MV Agusta Bru­tale 800

In­dia will be get­ting the MV Agusta Bru­tale 800 soon, and we have rid­den it in its home town in Italy


We ride the gor­geous new Bru­tale 800 in Varese

I‘M AT VARESE, near Mi­lan, Italy, at the fac­tory of MV Agusta. This is the very place where they hand-build iconic mo­tor­cy­cles like the F4 and Bru­tale. My work is cut out and sim­ple, but with some perks: ride the MV Agusta Bru­tale 800 which was launched last year and dish out a first ride re­port be­fore the end of the day. Sim­ple. And the perk, you ask? Well, I also get a com­plete tour of this his­toric fac­tory and even get to look around Museo Agusta, a mu­seum where the most leg­endary MV Agusta bikes are on dis­play. But more on this some other time, per­haps.

Let’s fo­cus on the Bru­tale 800, which is due for launch in In­dia around JuneJuly this year. This mid­dleweight road­ster got an over­haul just last year and is a far cry from be­ing a naked ver­sion of its sib­ling, the F3. It’s no longer a Su­pers­port with the fair­ing stripped off; in­stead it is a new­gen­er­a­tion bike built with the in­ten­tion

of be­ing a street-fighter. The new-found road man­ners of the Bru­tale are a lot dif­fer­ent from those of the knee­scrap­ing track weapon that the F3 is.

The rid­ing po­si­tion is up­right and re­laxed. Its seat nicely ta­pers at the front so even an av­er­age-build per­son like me can man­age to get both feet down. Most im­por­tantly, it’s a friendly mo­tor­cy­cle right from the mo­ment one slings a leg over; it doesn’t feel large, over­weight or awk­ward, a great thing for av­er­age en­thu­si­asts and leisure rid­ers who aren’t re­ally week­end racer boys. Per­haps, this is the tar­get au­di­ence for the Bru­tale, and one that’s steadily grow­ing in In­dia.

I just found the han­dle­bar to be too straight and flat­ter than other naked mid­dleweights I’ve rid­den lately. This causes more pres­sure on my palm and one tends to lean for­ward a bit be­cause of this. The ex­otic-look­ing tank with its sharp de­sign is also a bit dif­fi­cult to get a firm grip on for me. Lastly, it could do with a bet­ter rear-view mir­ror de­sign which is wider to­wards the edges, es­pe­cially now that it’s com­ing to In­dia, although this is an Ital­ian beauty and has a few com­pro­mises to make in be­ing so.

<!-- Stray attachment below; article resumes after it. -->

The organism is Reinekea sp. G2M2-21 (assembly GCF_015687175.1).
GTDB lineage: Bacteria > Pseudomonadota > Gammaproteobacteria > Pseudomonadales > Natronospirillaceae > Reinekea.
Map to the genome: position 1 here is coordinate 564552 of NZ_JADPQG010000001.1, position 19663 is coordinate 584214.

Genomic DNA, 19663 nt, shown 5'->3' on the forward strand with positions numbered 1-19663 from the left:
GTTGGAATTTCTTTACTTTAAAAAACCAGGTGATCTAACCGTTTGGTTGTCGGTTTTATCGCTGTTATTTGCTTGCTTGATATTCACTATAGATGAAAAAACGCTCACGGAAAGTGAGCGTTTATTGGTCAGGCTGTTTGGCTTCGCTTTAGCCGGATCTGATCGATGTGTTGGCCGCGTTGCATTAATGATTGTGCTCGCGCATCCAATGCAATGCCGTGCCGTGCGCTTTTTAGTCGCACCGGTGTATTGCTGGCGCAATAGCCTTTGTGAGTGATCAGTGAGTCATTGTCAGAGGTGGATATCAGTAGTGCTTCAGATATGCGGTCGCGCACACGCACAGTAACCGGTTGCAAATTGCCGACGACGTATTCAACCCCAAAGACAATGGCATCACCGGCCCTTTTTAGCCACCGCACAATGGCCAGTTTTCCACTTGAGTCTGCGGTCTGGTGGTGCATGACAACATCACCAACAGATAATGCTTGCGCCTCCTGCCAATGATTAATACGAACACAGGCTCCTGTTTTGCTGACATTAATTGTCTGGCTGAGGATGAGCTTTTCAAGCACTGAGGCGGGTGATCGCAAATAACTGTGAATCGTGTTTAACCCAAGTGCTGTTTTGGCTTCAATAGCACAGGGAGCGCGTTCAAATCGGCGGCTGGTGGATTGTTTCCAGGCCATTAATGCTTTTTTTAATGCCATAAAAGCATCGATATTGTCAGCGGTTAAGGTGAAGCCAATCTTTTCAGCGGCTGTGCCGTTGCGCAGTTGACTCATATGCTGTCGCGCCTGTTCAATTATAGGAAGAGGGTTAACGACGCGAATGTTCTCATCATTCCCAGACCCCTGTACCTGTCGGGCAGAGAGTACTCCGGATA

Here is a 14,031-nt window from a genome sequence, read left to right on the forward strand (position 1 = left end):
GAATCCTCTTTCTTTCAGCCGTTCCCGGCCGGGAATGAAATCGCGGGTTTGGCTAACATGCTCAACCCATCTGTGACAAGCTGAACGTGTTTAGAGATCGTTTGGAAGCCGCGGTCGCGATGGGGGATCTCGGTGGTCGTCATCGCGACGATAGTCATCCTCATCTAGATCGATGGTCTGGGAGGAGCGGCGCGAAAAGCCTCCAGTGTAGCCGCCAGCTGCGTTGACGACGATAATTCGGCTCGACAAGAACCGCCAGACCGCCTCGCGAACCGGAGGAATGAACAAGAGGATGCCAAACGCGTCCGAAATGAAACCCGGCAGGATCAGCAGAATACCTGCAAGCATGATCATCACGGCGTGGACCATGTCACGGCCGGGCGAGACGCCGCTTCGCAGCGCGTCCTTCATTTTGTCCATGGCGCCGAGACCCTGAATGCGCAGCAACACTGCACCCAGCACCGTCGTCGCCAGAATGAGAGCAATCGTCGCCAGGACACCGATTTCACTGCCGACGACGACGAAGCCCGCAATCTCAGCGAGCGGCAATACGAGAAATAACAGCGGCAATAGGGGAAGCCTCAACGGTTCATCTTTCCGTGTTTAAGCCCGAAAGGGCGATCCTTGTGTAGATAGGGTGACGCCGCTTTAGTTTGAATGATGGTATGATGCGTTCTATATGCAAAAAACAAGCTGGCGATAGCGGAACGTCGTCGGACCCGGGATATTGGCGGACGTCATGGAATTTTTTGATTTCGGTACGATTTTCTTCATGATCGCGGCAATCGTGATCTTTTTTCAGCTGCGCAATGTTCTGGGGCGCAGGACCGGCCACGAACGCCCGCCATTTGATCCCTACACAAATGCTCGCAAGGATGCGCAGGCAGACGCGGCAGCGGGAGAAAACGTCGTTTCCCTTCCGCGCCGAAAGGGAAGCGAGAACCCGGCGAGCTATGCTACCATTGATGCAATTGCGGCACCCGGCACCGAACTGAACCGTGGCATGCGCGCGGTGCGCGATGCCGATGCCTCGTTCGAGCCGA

The de­sign is sim­ply gor­geous. The droopy-shaped head­lamp, which in­cor­po­rates LED sur­rounds, is dis­tinc­tive, as is the curvy tank and min­i­mal­ist rear. The triple tail-pipes look as if sliced by a sharp sword. In a word, stun­ning. This is among the few bikes that look as lovely from the rear as from the front. Its sin­gle-sided swingarm, trel­lis frame and beefy Mar­zoc­chi forks add to the brute de­sign. Like most Ital­ian de­signs, the at­ten­tion to de­tail is phe­nom­e­nal, and comes with a good fit and fin­ish.

Since you’re sit­ting up­right with no fair­ing, you de­sire just enough power to thrill and good sta­bil­ity as you speed up. The Bru­tale is de­signed for the city and of­fers more us­able power. I don’t ex­pect the road­ster buy­ers to go fullthrot­tle around town, at least not that of­ten, hope­fully. So, the triple here makes a de­cent 110 PS peak­ing at 11,500 rpm, but, cru­cially, most of the 83 Nm of torque is avail­able from a low 5,500 rpm and peaks when the nee­dle hits 7,600 revs.